Redistribution of live exports

Redistributing live cattle exports


Lower cattle numbers across Australia are seeing a redistribution in the live cattle trade.

Lower cattle numbers across Australia are seeing a redistribution in the live cattle trade.

 The MV Finola gets ready to dock at the Karumba Port to load a shipment of live cattle.

The MV Finola gets ready to dock at the Karumba Port to load a shipment of live cattle.

After speaking at the Kimberly and Pilbara Cattlemen's Association this month and spending a week travelling in the Pilbara region, it has been interesting to get the Western Australian perspective on the live cattle trade.

WA plays a large role in Australia's live cattle exports.

Over the past three years (2016-18), the average number of live cattle departing WA ports on an annual basis has been 288,540 head.

Over the same period, the average annual exports from Queensland ports was 251,114 head.

The origin of WA live export numbers have been evenly split between the northern ports (Wyndham, Broome, Port Headland, and Geraldton) and the southern port of Fremantle.

With Indonesia a closely located to the state, this country represents the largest market, taking close to half the WA live cattle exports.

Like many areas of eastern Australia, WA has been dry for most of 2019 and the Kimberly and Pilbara are no exception. A large number of stock have been sold off farms.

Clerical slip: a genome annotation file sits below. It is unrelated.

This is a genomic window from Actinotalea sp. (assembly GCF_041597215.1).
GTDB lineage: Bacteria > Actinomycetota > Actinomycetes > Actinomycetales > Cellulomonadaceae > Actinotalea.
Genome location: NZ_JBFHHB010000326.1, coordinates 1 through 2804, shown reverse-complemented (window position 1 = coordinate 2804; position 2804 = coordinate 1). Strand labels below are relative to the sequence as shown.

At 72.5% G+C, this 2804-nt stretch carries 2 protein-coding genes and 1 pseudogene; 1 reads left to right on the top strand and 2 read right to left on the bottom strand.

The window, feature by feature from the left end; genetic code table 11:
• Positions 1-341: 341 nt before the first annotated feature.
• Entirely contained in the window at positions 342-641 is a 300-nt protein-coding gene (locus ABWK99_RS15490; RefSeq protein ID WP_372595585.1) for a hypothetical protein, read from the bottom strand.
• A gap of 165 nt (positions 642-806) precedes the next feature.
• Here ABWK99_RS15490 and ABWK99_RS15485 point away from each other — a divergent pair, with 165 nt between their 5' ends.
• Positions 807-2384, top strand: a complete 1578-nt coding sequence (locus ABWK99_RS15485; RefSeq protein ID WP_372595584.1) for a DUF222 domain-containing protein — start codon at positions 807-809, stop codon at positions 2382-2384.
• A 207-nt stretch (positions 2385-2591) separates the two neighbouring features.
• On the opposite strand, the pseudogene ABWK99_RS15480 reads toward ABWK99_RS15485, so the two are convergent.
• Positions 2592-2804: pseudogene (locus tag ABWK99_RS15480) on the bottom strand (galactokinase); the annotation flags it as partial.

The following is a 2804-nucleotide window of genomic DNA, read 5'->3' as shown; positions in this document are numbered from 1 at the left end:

While live export numbers are not up by a huge amount - volumes for the first nine months of 2019 increased by seven per cent - this is not unusual unless the herd was expanding.

However, cattle slaughter for WA is up 12 per cent (compared with national slaughter up by seven per cent), reflective of herd liquidation and cows being culled. Cow slaughter for the first nine months is up 25 per cent.

This reduction in breeding herd, like that happening in other areas across Australia, will have a lasting impact on future production and therefore live exports from the different areas across northern Australia.

As a result, we are seeing a shift in relative proportions of cattle sent from the different regions.

With limitations of cattle across northern Australia, Queensland - which has greater access to cattle - has led the growth in live cattle exports this year.

So far in 2019 (year to September), live cattle exports out of Queensland are up 48 per cent while exports from the NT are down 16 per cent.

We have also seen the numbers of cattle exported out of southern Queensland ports (Alma and Brisbane) increase 210 percent for the first nine months of 2019, possibly reflecting the fact cattle are having to be sourced from more southern areas.

This redistribution will have implications for all in the industry. With larger cattle supplies in eastern states, exporters and ships will be more focused on those areas.

Over the past 12 months, not only are there increased cattle leaving eastern states, but the average number of cattle per shipment leaving Townsville has generally been higher than Darwin numbers.

This suggests more of the larger ships are being directed to the eastern ports.

This will have implications for those aggregating numbers for shipments and also impact local infrastructure dealing with these numbers.

Seasonal conditions will change and numbers in the north will rebuild to supply more cattle for live exports.

However, the current seasonal conditions that are pushing live cattle trade into more eastern and southern markets have the potential to open up new options for producers further south.

  • Angus Gidley-Baird is a senior analyst with Rabobank

From the front page

Sponsored by